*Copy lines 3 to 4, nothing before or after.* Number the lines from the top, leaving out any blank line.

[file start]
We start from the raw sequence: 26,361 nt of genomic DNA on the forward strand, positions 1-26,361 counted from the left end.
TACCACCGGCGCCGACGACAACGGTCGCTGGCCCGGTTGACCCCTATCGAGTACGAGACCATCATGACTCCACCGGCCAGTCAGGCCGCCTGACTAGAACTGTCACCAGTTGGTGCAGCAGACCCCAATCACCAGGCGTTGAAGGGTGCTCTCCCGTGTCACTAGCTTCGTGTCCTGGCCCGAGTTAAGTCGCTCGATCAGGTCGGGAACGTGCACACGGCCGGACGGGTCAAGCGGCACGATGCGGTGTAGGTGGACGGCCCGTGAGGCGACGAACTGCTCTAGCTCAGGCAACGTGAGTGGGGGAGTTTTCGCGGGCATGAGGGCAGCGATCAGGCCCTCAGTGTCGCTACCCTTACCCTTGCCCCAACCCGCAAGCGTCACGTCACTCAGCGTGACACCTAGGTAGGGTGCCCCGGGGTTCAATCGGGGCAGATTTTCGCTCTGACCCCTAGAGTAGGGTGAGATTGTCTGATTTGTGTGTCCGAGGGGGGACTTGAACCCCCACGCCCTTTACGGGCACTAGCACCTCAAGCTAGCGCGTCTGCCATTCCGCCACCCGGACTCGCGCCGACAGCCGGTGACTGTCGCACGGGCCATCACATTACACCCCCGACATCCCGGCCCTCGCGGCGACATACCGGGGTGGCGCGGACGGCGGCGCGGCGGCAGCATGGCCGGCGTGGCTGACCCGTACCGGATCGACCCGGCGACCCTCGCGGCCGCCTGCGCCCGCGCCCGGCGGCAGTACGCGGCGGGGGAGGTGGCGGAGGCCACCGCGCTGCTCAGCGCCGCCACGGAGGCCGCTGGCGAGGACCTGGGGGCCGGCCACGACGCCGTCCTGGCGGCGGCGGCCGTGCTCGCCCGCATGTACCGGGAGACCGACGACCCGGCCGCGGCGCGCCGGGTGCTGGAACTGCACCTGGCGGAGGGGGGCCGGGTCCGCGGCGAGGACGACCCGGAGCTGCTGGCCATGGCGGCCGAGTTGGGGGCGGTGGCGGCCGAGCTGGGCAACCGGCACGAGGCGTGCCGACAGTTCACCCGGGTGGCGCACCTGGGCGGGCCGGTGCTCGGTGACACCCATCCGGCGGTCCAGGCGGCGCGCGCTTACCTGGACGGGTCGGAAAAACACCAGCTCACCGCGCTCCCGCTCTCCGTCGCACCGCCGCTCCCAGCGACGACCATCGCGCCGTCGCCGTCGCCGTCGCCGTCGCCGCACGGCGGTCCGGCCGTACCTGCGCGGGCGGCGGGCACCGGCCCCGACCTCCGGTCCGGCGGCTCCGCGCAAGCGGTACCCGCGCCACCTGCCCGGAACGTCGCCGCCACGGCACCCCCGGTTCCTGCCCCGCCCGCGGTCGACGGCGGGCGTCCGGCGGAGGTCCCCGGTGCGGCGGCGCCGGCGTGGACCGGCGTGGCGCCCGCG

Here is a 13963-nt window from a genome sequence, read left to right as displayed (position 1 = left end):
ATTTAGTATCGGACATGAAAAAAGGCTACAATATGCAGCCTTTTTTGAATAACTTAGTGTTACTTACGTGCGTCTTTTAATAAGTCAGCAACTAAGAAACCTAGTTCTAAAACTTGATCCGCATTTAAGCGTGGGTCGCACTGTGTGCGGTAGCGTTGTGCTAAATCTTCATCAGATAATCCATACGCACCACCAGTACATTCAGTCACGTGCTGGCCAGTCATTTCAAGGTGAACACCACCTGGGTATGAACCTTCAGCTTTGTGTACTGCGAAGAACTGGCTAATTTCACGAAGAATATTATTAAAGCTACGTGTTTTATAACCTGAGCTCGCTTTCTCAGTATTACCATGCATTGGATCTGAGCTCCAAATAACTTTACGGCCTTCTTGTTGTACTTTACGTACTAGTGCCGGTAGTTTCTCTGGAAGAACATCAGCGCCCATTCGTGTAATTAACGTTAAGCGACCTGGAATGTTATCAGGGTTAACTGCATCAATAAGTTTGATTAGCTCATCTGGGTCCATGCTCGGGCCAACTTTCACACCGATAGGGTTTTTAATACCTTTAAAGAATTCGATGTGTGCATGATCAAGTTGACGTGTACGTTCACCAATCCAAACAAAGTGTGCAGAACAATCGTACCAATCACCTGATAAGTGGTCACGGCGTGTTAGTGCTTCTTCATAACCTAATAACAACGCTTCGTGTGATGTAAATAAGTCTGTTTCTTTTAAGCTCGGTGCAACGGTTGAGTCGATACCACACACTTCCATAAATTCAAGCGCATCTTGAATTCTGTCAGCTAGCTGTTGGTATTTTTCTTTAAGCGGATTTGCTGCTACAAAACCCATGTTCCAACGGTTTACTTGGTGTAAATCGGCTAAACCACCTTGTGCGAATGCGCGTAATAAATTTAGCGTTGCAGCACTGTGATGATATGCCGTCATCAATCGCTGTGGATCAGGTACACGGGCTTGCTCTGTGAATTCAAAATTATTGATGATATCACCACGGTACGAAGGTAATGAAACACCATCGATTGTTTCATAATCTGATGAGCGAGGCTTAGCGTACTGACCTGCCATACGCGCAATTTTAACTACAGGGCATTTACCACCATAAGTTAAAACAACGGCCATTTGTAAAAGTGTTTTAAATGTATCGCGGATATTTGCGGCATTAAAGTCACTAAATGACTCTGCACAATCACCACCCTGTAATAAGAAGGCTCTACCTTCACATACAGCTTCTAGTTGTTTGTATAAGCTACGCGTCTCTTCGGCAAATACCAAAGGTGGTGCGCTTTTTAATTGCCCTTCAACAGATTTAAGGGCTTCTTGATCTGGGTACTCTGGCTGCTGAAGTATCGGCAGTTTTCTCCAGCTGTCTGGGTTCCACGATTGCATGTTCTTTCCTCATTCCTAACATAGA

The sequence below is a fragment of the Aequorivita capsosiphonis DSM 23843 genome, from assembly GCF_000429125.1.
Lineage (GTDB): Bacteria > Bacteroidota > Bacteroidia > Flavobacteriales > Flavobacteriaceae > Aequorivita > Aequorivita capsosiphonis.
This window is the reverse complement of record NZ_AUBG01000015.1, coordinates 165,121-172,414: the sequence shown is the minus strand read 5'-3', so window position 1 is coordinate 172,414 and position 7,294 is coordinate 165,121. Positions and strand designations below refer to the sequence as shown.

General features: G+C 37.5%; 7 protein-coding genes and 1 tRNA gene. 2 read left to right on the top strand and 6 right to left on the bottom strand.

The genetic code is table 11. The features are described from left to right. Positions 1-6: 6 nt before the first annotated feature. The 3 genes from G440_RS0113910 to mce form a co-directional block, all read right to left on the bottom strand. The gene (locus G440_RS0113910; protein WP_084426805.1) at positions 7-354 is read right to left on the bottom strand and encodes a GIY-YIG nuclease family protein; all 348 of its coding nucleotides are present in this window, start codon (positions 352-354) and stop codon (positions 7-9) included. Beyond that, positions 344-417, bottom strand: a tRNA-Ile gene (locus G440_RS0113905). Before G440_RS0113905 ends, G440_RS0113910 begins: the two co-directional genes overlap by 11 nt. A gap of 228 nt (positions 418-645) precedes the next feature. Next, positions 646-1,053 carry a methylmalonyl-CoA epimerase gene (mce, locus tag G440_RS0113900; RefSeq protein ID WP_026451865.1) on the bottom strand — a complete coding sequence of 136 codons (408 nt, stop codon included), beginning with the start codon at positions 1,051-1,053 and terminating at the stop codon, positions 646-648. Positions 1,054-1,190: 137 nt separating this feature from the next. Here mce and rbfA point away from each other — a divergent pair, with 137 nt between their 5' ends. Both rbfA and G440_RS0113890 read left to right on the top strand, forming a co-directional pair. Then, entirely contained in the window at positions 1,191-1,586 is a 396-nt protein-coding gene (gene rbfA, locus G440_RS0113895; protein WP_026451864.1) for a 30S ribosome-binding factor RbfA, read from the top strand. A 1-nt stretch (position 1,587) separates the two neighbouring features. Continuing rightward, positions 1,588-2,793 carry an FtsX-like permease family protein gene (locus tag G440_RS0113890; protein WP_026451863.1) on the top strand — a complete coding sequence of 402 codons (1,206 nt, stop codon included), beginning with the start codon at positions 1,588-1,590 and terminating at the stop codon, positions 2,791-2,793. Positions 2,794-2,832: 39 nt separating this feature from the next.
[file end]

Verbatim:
Here is a 13963-nt window from a genome sequence, read left to right as displayed (position 1 = left end):
ATTTAGTATCGGACATGAAAAAAGGCTACAATATGCAGCCTTTTTTGAATAACTTAGTGTTACTTACGTGCGTCTTTTAATAAGTCAGCAACTAAGAAACCTAGTTCTAAAACTTGATCCGCATTTAAGCGTGGGTCGCACTGTGTGCGGTAGCGTTGTGCTAAATCTTCATCAGATAATCCATACGCACCACCAGTACATTCAGTCACGTGCTGGCCAGTCATTTCAAGGTGAACACCACCTGGGTATGAACCTTCAGCTTTGTGTACTGCGAAGAACTGGCTAATTTCACGAAGAATATTATTAAAGCTACGTGTTTTATAACCTGAGCTCGCTTTCTCAGTATTACCATGCATTGGATCTGAGCTCCAAATAACTTTACGGCCTTCTTGTTGTACTTTACGTACTAGTGCCGGTAGTTTCTCTGGAAGAACATCAGCGCCCATTCGTGTAATTAACGTTAAGCGACCTGGAATGTTATCAGGGTTAACTGCATCAATAAGTTTGATTAGCTCATCTGGGTCCATGCTCGGGCCAACTTTCACACCGATAGGGTTTTTAATACCTTTAAAGAATTCGATGTGTGCATGATCAAGTTGACGTGTACGTTCACCAATCCAAACAAAGTGTGCAGAACAATCGTACCAATCACCTGATAAGTGGTCACGGCGTGTTAGTGCTTCTTCATAACCTAATAACAACGCTTCGTGTGATGTAAATAAGTCTGTTTCTTTTAAGCTCGGTGCAACGGTTGAGTCGATACCACACACTTCCATAAATTCAAGCGCATCTTGAATTCTGTCAGCTAGCTGTTGGTATTTTTCTTTAAGCGGATTTGCTGCTACAAAACCCATGTTCCAACGGTTTACTTGGTGTAAATCGGCTAAACCACCTTGTGCGAATGCGCGTAATAAATTTAGCGTTGCAGCACTGTGATGATATGCCGTCATCAATCGCTGTGGATCAGGTACACGGGCTTGCTCTGTGAATTCAAAATTATTGATGATATCACCACGGTACGAAGGTAATGAAACACCATCGATTGTTTCATAATCTGATGAGCGAGGCTTAGCGTACTGACCTGCCATACGCGCAATTTTAACTACAGGGCATTTACCACCATAAGTTAAAACAACGGCCATTTGTAAAAGTGTTTTAAATGTATCGCGGATATTTGCGGCATTAAAGTCACTAAATGACTCTGCACAATCACCACCCTGTAATAAGAAGGCTCTACCTTCACATACAGCTTCTAGTTGTTTGTATAAGCTACGCGTCTCTTCGGCAAATACCAAAGGTGGTGCGCTTTTTAATTGCCCTTCAACAGATTTAAGGGCTTCTTGATCTGGGTACTCTGGCTGCTGAAGTATCGGCAGTTTTCTCCAGCTGTCTGGGTTCCACGATTGCATGTTCTTTCCTCATTCCTAACATAGA